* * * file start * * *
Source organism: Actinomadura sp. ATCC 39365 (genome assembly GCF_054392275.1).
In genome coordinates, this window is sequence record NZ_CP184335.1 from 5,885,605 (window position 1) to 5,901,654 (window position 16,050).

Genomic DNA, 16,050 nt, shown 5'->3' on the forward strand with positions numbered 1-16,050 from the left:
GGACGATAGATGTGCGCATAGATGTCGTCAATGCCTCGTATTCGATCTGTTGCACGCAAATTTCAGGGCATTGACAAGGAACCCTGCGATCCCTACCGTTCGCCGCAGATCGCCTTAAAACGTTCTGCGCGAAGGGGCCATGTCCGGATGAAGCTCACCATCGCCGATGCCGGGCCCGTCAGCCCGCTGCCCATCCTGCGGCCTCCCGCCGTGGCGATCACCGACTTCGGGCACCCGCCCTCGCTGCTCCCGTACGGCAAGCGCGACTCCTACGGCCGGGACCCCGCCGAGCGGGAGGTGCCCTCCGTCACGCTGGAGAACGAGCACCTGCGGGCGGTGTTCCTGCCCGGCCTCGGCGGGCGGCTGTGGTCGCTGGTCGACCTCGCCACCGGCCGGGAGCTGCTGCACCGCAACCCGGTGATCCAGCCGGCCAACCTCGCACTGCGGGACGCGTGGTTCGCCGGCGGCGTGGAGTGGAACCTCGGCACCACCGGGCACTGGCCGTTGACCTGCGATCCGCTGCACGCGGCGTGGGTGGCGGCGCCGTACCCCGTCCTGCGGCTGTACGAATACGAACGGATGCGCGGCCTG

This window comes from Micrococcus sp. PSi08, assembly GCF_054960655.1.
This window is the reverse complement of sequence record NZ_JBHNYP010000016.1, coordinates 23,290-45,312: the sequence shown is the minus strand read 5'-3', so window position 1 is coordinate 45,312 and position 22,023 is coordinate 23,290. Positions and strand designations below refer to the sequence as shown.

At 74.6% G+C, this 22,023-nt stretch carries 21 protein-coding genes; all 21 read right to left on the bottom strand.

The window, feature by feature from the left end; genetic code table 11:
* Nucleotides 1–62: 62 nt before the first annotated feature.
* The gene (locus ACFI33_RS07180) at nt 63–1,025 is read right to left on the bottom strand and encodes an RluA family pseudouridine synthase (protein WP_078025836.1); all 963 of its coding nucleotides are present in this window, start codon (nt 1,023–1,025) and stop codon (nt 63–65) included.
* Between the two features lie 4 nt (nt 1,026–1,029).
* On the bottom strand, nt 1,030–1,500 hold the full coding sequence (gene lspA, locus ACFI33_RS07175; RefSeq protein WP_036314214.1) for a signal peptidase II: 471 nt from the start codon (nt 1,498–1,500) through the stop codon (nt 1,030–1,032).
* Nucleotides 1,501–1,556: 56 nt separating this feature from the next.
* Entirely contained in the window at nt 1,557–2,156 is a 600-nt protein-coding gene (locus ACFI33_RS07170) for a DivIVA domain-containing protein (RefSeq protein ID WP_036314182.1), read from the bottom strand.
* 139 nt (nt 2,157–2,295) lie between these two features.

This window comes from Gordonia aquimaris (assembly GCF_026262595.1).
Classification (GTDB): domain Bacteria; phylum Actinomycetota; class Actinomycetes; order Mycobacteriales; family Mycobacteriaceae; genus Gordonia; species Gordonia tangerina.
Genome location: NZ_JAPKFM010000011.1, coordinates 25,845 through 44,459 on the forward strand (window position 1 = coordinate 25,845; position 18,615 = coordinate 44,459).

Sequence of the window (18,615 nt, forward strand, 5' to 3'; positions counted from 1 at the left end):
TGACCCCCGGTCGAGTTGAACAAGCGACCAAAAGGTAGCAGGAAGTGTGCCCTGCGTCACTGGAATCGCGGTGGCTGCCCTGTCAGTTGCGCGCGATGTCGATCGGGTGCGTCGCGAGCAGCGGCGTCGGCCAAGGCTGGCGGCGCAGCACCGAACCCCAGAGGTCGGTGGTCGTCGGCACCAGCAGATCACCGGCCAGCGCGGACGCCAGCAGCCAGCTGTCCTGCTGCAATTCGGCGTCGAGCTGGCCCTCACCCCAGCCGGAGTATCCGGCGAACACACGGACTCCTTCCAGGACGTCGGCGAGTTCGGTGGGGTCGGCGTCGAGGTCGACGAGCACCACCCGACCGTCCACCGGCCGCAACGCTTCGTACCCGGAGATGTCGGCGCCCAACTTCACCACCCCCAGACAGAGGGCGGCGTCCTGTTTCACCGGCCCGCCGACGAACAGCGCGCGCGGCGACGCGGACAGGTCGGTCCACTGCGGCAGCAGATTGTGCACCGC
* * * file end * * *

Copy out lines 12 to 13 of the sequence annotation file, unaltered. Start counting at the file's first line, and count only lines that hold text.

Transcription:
* On the bottom strand, nt 1,030–1,500 hold the full coding sequence (gene lspA, locus ACFI33_RS07175; RefSeq protein WP_036314214.1) for a signal peptidase II: 471 nt from the start codon (nt 1,498–1,500) through the stop codon (nt 1,030–1,032).
* Nucleotides 1,501–1,556: 56 nt separating this feature from the next.